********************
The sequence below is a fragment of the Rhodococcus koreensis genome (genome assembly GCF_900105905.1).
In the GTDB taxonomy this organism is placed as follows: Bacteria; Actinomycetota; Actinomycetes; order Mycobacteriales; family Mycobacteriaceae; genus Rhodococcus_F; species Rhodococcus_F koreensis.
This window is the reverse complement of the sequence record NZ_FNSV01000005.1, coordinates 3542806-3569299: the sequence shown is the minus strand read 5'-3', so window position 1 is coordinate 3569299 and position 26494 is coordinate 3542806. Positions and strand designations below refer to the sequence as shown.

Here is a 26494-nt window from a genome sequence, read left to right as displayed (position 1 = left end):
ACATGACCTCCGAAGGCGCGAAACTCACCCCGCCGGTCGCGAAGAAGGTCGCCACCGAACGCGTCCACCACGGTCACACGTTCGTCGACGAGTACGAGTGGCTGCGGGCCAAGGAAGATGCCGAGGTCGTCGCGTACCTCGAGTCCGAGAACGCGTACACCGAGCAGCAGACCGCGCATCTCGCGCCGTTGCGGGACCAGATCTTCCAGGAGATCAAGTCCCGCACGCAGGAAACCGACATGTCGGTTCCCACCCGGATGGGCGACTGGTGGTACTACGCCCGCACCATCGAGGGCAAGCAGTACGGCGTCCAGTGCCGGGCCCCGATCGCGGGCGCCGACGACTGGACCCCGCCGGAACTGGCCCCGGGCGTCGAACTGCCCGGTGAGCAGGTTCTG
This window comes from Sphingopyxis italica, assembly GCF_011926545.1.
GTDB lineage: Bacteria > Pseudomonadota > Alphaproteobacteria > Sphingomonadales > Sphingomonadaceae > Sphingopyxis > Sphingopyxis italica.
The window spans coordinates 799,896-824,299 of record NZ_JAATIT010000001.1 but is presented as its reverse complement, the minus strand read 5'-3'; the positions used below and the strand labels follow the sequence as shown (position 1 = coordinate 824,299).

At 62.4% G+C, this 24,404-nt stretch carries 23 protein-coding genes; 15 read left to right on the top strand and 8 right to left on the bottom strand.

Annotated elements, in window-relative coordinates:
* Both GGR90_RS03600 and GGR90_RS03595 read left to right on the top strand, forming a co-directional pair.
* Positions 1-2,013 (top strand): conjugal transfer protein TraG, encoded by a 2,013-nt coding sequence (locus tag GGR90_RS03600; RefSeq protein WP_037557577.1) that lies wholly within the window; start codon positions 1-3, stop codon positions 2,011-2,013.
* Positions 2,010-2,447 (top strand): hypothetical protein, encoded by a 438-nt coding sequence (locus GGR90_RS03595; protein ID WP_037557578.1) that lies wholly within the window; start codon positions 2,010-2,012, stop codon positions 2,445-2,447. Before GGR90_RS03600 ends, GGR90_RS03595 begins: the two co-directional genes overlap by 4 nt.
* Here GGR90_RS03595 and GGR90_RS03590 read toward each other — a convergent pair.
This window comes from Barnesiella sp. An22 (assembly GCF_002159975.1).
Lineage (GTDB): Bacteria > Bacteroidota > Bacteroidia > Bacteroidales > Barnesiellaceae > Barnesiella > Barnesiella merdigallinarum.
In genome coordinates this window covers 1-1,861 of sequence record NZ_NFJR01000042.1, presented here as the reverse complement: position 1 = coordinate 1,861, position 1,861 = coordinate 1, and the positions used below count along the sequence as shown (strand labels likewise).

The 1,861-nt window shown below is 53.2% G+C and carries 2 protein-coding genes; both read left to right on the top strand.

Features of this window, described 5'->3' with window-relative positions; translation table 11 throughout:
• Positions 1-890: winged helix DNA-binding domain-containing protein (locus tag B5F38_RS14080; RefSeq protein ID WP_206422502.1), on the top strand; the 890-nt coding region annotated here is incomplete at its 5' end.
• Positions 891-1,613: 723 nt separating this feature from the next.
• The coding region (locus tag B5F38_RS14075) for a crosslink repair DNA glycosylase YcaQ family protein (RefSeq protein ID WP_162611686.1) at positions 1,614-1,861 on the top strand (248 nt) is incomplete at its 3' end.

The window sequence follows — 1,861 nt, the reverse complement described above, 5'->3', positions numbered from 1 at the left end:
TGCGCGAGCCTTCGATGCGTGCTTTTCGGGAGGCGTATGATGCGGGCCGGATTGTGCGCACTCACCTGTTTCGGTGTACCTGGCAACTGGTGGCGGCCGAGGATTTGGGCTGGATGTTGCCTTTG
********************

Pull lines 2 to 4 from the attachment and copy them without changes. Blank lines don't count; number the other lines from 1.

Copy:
In the GTDB taxonomy this organism is placed as follows: Bacteria; Actinomycetota; Actinomycetes; order Mycobacteriales; family Mycobacteriaceae; genus Rhodococcus_F; species Rhodococcus_F koreensis.
This window is the reverse complement of the sequence record NZ_FNSV01000005.1, coordinates 3542806-3569299: the sequence shown is the minus strand read 5'-3', so window position 1 is coordinate 3569299 and position 26494 is coordinate 3542806. Positions and strand designations below refer to the sequence as shown.

Here is a 26494-nt window from a genome sequence, read left to right as displayed (position 1 = left end):